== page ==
'SAQ' stands for the PCI 'Self-Assessment Questionnaire'. See the above question and answer for more detail.
Being in Compliance means 'meeting all of the requirements laid out in the Payment Card Industry Data Security Standard'. The requirements for Compliance are the same for ALL Merchants, large or small. (However, smaller Merchants typically avoid many of the Compliance problems that larger organizations face, because their systems and networks are usually simpler.)
Validation means a Merchant's ability to show, via standard documents and/or tests, that they are meeting the PCI DSS requirements. The different types of Merchant face different levels of Validation burden, depending on which of four levels they are assigned to. Merchants that were directed to this web-site are, at the very least, required to complete the Self-Assessment Questionnaire.
Merchant Level 1:
- • Any Merchant that processes over 6,000,000 Visa or MasterCard transactions per year (regardless of whether the transactions are e-commerce or not), OR
- • Any Merchant that is declared to be Level 1 by any Card Association
- • Any Merchant that has suffered a security incident or attack that resulted in an account data compromise
Merchant Level 2:
Any Merchant processing 1,000,000 to 6,000,000 Visa or MasterCard transactions per year.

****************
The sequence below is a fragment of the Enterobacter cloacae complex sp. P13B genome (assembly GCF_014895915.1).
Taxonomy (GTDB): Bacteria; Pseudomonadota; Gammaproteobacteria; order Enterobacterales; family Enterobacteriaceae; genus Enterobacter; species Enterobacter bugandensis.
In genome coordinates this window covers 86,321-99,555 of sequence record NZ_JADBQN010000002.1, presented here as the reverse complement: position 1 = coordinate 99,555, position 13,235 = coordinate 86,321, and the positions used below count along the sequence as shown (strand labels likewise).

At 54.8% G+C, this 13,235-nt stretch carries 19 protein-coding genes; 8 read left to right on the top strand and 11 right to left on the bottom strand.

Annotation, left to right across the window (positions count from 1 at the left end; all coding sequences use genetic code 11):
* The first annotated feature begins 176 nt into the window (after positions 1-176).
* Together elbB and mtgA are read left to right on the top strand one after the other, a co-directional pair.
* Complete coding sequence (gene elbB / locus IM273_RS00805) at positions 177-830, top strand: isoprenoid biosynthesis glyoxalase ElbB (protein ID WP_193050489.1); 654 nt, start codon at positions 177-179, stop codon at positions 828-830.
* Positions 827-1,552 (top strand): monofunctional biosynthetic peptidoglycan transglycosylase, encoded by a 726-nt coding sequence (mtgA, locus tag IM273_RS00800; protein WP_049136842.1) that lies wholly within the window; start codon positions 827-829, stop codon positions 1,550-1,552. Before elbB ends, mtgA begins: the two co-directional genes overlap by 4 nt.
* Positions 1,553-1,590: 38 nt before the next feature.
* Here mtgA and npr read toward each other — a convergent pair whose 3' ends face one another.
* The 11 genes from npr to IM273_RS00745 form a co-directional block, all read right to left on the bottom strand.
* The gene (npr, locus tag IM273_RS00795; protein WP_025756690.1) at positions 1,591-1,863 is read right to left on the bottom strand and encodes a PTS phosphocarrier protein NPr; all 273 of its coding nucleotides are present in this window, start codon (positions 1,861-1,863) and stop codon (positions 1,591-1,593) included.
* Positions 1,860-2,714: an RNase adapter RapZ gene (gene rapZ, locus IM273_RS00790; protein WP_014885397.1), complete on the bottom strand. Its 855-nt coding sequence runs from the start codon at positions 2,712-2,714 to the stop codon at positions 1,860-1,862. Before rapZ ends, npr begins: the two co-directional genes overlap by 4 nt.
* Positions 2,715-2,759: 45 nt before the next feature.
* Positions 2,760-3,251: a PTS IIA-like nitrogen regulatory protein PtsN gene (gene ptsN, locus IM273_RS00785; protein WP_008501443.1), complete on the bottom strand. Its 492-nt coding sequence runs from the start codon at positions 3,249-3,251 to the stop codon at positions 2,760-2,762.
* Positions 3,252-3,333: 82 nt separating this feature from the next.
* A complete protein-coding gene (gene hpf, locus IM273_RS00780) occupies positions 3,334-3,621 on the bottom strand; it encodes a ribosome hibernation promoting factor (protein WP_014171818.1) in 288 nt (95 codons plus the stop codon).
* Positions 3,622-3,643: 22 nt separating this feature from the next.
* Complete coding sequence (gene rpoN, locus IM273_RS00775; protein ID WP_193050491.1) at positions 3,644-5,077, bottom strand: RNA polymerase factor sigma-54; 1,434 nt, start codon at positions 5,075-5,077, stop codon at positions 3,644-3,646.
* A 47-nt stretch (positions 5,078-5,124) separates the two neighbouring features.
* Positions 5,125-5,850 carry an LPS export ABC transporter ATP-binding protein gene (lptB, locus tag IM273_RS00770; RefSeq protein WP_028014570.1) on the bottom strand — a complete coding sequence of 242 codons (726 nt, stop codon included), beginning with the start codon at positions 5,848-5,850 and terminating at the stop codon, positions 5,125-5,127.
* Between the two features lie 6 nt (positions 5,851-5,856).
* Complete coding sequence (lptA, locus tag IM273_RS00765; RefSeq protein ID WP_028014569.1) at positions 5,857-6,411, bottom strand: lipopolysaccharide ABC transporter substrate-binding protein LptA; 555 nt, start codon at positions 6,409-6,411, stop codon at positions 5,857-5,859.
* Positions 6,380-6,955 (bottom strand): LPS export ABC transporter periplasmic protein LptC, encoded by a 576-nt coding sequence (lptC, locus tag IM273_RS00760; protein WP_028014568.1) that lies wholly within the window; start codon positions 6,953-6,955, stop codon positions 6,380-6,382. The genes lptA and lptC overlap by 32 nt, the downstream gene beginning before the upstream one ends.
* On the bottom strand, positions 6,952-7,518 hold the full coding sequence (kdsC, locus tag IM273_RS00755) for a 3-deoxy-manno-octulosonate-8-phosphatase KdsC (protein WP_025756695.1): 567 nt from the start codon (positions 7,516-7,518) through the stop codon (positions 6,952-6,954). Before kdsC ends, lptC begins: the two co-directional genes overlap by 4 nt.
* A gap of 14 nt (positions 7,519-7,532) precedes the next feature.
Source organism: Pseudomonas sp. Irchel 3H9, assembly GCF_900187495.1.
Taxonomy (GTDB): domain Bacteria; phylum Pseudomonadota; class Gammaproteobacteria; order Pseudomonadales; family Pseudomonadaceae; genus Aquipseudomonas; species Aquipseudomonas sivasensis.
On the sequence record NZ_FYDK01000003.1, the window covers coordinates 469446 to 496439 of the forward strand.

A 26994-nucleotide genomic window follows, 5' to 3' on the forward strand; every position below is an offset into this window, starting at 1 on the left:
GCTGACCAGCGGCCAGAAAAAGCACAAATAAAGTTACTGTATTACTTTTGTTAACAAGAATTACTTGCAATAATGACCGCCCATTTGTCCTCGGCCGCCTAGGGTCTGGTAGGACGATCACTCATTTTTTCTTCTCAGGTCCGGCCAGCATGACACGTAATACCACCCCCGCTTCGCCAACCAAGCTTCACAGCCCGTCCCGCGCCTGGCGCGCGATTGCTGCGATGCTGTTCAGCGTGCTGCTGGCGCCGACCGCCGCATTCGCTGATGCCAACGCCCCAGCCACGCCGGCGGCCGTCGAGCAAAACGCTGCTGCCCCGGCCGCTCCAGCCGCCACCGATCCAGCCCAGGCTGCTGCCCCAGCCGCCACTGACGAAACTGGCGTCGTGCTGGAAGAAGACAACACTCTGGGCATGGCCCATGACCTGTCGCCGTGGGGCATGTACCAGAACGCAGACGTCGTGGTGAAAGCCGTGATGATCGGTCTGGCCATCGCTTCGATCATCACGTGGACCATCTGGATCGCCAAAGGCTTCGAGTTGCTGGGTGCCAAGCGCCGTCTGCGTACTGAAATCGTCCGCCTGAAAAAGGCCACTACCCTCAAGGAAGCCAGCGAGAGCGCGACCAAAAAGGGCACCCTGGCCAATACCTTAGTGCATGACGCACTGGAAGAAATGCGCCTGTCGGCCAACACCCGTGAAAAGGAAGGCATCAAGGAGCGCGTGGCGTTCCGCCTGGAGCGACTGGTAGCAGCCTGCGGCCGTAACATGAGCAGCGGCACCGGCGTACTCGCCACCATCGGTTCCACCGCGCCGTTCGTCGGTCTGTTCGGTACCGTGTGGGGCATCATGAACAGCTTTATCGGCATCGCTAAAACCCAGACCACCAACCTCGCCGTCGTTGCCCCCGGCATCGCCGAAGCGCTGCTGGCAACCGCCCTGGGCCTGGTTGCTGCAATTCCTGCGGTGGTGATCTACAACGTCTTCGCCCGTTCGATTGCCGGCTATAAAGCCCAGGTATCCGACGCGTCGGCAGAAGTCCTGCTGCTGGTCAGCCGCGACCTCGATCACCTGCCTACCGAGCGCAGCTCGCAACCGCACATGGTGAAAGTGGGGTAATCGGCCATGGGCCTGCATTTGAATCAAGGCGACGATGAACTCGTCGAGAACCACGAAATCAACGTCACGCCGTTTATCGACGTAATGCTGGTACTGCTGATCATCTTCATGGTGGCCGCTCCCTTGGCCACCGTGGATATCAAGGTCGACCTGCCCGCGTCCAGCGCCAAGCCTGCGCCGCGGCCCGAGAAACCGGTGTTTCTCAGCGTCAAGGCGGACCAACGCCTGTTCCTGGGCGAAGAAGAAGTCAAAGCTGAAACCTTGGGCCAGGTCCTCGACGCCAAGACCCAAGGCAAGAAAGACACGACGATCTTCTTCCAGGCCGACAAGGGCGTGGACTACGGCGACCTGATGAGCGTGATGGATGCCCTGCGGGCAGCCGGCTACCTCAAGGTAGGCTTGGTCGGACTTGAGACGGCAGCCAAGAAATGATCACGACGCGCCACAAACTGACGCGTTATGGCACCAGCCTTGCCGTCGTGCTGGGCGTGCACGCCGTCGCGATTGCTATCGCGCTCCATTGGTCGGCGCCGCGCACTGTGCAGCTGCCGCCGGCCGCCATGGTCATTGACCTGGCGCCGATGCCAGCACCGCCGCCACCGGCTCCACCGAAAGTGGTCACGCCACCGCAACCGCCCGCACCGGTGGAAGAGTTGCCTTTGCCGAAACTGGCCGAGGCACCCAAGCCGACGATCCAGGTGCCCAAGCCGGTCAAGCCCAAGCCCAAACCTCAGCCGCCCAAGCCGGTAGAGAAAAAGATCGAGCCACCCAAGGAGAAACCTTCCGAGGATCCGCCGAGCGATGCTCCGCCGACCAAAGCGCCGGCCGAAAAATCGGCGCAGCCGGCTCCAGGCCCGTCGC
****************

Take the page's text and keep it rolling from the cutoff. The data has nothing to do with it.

Merchant Level 3:
Any Merchant processing 20,000 to 1,000,000 Visa or Mastercard e-commerce transactions per year.
Merchant Level 4:
Any merchant processing fewer than 20,000 Visa e-commerce transactions per year, and all other merchants processing fewer than 1,000,000 transactions per year.
Remediation means the process of fixing any Compliance failures. A Merchant who constructs an appropriate remediation program and completes it will be (by definition) in compliance with the PCI DSS.
No: PCI is not, in itself, a law: the standard was put together by business organizations including Visa, MasterCard, and the other major card companies. Merchants that do not comply with PCI DSS are not necessarily breaking any law, but they are probably violating their Terms of Service or contract with their acquiring bank and the card associations. This means that the Merchant might be penalized or sued, or these companies might refuse to work with the Merchant. This would mean that the merchant would be unable to process credit or debit cards.